Cold Feet

Jul 25  |  Kim Hart

I peek through the church doors. It’s packed full of people I don’t really know.

A hundred different perfumes and aftershaves waft out to the foyer making me more nauseated than I was in the limo. I feel like a swarm of bees have made a hive in my stomach.

Saying ‘Yes’ a year ago now seems like such a bad idea, like the worst one I’ve ever had. What made me think this life dream would make me happy? All my friends are jealous and can’t understand why I’m so worried. Now I just have to go through with it or else my Mum will kill me. I heard her complaining on the phone the other day about how much this wedding was costing her. Imagine if I back out now? I’d turn a wedding into a funeral. As soon as I can, I’ll pay her back, at least for my dress.
But now I just have to concentrate on getting down the aisle, without tripping or puking. I’ve had nightmares about doing both as this day’s gotten closer. I look down to make sure last night’s horror hasn’t come true. Phew! Dress, tick. No nudie run today.

I run my hands over the smooth ice-white satin. My dream dress, the one I’ve imagined wearing for as long as I can remember. The months of tedious fittings have been so worth it, it fits perfectly. When Mum zipped it up this morning, she had tears in her eyes.

“My baby, so beautiful,” she said over and over again. I think she thought we’d never get to this day. The amount of times I wanted to back out, but every time she talked me away from the edge. I started again last night with all the reasons why this was a bad idea.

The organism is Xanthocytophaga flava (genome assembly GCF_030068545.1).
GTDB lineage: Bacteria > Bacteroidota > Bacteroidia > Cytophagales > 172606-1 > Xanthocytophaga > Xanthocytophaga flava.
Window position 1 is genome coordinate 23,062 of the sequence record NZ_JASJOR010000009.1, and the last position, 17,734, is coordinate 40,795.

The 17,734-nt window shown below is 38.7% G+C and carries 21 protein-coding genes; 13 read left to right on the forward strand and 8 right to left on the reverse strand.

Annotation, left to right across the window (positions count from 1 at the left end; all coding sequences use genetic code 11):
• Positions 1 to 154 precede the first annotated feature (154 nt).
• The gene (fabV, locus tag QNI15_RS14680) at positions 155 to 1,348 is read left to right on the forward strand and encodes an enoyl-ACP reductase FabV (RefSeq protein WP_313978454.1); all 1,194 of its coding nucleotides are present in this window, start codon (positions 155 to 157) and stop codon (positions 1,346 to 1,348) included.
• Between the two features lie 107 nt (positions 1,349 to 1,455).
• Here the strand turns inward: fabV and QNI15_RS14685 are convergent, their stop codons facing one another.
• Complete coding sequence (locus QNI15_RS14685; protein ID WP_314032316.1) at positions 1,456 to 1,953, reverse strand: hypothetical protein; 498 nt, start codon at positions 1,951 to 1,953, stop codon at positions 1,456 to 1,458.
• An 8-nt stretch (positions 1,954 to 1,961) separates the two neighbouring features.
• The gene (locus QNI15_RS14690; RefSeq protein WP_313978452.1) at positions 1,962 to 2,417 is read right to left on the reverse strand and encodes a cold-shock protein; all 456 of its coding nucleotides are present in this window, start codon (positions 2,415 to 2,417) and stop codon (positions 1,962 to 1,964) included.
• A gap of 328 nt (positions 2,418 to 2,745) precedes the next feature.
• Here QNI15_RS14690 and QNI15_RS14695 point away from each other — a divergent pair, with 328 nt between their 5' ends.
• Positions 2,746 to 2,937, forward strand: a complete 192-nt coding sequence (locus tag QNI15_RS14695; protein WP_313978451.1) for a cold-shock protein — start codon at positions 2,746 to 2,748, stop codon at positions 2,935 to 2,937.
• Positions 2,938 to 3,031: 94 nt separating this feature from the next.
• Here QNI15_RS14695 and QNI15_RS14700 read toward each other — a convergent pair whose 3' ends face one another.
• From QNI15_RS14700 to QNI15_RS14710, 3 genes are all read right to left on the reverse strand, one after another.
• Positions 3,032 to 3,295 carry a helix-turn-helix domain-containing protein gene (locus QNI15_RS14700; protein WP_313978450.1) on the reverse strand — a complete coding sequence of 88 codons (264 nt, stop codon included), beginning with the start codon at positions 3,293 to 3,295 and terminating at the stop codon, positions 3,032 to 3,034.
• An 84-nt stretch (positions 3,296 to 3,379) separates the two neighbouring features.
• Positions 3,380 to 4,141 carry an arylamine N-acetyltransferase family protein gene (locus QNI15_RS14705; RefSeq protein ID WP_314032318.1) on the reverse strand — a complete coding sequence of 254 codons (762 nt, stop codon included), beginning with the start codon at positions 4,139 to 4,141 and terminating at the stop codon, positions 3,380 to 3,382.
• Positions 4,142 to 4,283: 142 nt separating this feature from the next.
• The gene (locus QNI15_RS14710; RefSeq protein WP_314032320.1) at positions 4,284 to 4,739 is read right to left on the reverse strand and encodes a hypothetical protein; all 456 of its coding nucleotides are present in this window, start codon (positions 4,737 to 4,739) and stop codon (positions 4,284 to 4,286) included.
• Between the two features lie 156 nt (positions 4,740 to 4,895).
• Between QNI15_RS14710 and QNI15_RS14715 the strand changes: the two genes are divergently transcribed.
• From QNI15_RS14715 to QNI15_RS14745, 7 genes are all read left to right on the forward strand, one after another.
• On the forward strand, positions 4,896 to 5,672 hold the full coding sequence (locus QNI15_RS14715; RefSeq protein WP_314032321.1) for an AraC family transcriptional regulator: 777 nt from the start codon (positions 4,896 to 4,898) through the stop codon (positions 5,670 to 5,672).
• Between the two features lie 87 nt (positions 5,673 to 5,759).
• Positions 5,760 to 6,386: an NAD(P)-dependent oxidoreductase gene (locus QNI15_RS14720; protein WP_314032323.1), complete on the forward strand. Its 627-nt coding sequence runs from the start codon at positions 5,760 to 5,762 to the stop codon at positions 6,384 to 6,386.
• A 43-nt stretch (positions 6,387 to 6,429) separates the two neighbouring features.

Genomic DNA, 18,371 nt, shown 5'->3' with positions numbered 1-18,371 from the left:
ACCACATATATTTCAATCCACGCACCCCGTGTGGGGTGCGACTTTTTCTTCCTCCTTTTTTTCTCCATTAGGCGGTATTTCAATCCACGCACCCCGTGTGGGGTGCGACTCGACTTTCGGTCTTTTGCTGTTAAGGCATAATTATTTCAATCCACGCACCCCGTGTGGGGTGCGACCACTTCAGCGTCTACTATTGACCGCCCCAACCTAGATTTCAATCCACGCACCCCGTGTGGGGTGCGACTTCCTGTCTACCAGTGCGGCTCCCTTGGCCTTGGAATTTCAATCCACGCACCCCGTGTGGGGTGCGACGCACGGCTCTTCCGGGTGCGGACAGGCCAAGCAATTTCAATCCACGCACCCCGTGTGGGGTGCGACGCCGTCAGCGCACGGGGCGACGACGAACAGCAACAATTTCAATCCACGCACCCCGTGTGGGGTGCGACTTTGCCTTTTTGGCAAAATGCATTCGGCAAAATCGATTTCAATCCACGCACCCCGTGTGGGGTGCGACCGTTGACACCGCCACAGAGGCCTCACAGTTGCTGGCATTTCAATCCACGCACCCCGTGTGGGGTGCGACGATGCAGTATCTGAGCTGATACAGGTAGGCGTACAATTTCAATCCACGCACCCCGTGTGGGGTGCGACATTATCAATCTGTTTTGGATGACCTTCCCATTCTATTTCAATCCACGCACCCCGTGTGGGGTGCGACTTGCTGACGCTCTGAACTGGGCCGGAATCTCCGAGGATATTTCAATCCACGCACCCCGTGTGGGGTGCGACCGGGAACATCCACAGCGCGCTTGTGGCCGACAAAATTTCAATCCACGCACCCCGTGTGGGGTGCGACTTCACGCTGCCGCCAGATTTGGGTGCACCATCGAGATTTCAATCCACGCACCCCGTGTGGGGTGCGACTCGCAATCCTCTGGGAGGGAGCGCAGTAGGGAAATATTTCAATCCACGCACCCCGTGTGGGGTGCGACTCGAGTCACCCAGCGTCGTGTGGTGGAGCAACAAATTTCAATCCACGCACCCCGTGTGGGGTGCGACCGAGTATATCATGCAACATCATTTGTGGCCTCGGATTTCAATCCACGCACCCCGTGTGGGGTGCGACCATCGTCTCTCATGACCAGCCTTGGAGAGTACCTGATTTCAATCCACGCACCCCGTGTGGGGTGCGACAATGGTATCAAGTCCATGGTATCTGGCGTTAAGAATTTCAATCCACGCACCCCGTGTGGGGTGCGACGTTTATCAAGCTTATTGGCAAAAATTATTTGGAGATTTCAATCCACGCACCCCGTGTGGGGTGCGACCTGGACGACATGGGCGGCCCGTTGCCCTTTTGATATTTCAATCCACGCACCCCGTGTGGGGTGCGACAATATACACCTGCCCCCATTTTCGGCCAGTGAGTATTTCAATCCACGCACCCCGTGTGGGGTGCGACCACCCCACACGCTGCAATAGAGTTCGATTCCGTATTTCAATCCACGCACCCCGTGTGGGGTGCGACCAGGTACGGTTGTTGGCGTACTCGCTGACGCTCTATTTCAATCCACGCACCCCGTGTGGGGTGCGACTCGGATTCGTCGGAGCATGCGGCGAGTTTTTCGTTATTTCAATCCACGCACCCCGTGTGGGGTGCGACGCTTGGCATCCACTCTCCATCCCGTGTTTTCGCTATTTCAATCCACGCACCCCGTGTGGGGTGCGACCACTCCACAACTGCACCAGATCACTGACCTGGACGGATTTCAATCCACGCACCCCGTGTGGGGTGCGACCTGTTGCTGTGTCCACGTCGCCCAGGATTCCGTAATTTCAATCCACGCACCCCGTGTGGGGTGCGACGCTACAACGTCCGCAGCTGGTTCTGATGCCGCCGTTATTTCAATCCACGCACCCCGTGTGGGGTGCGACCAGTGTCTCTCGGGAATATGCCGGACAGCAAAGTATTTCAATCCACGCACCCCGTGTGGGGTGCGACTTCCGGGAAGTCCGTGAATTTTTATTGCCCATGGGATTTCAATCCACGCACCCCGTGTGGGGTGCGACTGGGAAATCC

“Cut the hysterics, Miranda. You have cold feet, that’s all,” she said, as she cut ribbons to tie on all the wedding favours. “Over my dead body will you back out now. Imagine how devastated Sam would be.”

So I cut the hysterics and kept my true feelings under wraps.

Now, here I am, taking deep breaths in the foyer of the church trying not to let those hysterics bubble to the surface again. Everyone else is chatting excitedly. Mum rearranges my curls for the umpteenth time. I don’t know how any of them could possibly be out of place, there are a thousand bobby pins and a can of hairspray holding it together. Just between us, I think she’s as nervous as I am.

“I’ll be fine, Mum,” I lie, wishing I was somewhere, anywhere else.

“I’m sure you will be, darling. Now, here’s your basket of petals. Make sure you scatter them evenly down the aisle so it looks pretty when Aunty Sam walks over them. And don’t walk too fast. And remember to smile. You’ll be the best little flower girl ever. I’m so proud of you.”

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